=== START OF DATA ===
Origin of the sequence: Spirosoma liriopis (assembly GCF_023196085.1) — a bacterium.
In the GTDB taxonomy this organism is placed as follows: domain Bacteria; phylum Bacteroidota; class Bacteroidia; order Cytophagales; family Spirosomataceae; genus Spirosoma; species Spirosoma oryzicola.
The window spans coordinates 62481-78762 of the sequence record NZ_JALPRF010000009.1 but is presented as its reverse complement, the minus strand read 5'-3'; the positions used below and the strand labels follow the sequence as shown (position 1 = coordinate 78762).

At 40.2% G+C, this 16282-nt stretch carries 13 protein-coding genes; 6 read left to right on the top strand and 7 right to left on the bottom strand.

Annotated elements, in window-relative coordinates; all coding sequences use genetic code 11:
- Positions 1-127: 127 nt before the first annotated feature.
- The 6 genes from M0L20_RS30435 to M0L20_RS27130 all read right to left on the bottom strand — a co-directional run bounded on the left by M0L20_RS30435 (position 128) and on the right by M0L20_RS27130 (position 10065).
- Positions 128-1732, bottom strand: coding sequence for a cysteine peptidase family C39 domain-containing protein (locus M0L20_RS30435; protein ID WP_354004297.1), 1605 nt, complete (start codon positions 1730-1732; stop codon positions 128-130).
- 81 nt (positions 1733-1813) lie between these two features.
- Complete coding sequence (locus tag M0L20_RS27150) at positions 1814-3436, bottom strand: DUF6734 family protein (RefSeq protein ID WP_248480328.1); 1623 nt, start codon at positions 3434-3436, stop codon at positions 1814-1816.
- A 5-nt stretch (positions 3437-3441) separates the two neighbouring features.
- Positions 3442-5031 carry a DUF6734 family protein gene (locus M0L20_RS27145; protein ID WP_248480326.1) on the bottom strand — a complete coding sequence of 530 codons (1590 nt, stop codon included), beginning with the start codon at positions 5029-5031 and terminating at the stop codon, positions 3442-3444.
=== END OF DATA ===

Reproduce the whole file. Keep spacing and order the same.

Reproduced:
Origin of the sequence: Spirosoma liriopis (assembly GCF_023196085.1) — a bacterium.
In the GTDB taxonomy this organism is placed as follows: domain Bacteria; phylum Bacteroidota; class Bacteroidia; order Cytophagales; family Spirosomataceae; genus Spirosoma; species Spirosoma oryzicola.
The window spans coordinates 62481-78762 of the sequence record NZ_JALPRF010000009.1 but is presented as its reverse complement, the minus strand read 5'-3'; the positions used below and the strand labels follow the sequence as shown (position 1 = coordinate 78762).

At 40.2% G+C, this 16282-nt stretch carries 13 protein-coding genes; 6 read left to right on the top strand and 7 right to left on the bottom strand.

Annotated elements, in window-relative coordinates; all coding sequences use genetic code 11:
- Positions 1-127: 127 nt before the first annotated feature.
- The 6 genes from M0L20_RS30435 to M0L20_RS27130 all read right to left on the bottom strand — a co-directional run bounded on the left by M0L20_RS30435 (position 128) and on the right by M0L20_RS27130 (position 10065).
- Positions 128-1732, bottom strand: coding sequence for a cysteine peptidase family C39 domain-containing protein (locus M0L20_RS30435; protein ID WP_354004297.1), 1605 nt, complete (start codon positions 1730-1732; stop codon positions 128-130).
- 81 nt (positions 1733-1813) lie between these two features.
- Complete coding sequence (locus tag M0L20_RS27150) at positions 1814-3436, bottom strand: DUF6734 family protein (RefSeq protein ID WP_248480328.1); 1623 nt, start codon at positions 3434-3436, stop codon at positions 1814-1816.
- A 5-nt stretch (positions 3437-3441) separates the two neighbouring features.
- Positions 3442-5031 carry a DUF6734 family protein gene (locus M0L20_RS27145; protein ID WP_248480326.1) on the bottom strand — a complete coding sequence of 530 codons (1590 nt, stop codon included), beginning with the start codon at positions 5029-5031 and terminating at the stop codon, positions 3442-3444.